Alberta Auditor General Merwan Saher. (DAVID BLOOM/QMI AGENCY)
EDMONTON — Alberta spent millions to investigate after sloppy bookkeeping at the Office of the Public Trustee allowed a government officer to allegedly divert $122,000 of a dead person’s funds in the care of the province.
In his annual report, Auditor General Merwan Saher revealed Tuesday a senior trust officer allegedly got a fake government ID card and bank account 15 years ago, and deposited $122,000 from the estate of a dead person.
The alleged fraud was revealed in 2010, he said.
“We commenced our work in January 2011, immediately after management informed us of the alleged misappropriation of funds. Our work took 19,500 hours over 22 months at a cost of $2.4 million to complete,” he said in a report released Tuesday.
Saher’s report found other big problems at the trustee office, created to protect the financial interests of vulnerable Albertans by administering estates of represented adults, deceased persons and minors when there is no one else to act, including:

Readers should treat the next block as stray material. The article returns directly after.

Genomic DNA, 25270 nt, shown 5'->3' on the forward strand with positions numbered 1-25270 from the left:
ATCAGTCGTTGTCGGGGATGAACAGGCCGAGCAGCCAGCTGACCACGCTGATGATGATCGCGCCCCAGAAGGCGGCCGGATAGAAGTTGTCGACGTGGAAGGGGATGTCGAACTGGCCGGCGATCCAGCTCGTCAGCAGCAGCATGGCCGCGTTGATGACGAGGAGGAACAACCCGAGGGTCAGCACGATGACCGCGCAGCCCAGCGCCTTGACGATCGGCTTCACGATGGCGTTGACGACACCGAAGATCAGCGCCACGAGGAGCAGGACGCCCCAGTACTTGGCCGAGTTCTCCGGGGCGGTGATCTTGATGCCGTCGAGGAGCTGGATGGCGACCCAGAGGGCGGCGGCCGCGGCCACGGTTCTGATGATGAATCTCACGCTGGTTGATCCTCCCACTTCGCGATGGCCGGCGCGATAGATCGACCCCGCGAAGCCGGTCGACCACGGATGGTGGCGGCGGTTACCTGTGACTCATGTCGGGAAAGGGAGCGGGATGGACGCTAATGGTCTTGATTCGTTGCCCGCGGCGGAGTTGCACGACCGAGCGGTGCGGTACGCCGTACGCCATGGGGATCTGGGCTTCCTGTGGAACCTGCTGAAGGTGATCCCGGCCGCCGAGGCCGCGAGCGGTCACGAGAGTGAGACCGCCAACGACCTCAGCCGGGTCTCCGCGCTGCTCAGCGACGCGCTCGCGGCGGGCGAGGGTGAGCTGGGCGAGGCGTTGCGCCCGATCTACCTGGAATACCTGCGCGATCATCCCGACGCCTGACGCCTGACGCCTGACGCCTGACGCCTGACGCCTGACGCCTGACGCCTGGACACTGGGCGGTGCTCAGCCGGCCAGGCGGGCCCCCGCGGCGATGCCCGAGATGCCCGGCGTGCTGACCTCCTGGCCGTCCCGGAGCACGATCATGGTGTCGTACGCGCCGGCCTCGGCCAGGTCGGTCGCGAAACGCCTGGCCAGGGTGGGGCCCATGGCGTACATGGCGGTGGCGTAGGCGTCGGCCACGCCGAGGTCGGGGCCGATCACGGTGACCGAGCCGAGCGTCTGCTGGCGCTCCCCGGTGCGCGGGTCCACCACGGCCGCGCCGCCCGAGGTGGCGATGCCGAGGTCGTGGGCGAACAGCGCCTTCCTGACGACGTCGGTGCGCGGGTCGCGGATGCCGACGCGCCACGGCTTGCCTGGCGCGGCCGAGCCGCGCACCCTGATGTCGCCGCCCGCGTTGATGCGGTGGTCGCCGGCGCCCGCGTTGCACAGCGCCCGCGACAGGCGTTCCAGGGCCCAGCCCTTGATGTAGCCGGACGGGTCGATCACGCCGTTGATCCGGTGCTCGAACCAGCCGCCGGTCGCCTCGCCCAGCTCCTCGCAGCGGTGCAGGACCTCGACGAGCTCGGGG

• Half a billion dollars administered every year in the province’s trust for adults, minors, vulnerable, and deceased Albertans are at risk from sloppy bookkeeping
• One file wasn’t reviewed for 45 years
• Policies and procedures inadequate to manage risks
• Significant non-compliance with policies across all program areas
• Inadequate supervisory review of files administered by trust officers
• Excessive trust and reliance in trust officers, who have a great deal of autonomy and exercise broad discretion when administering the assets of vulnerable Albertans
• Management didn’t appreciates seriousness of non-compliance
“We take our responsibility for safeguarding money for vulnerable Albertans very seriously,” Frank Oberle, associate minister of services for persons with disabilities, said. “The Office of the Public Trustee has accepted accountability for this situation and has taken immediate action to address all of the issues outlined in the auditor’s report.”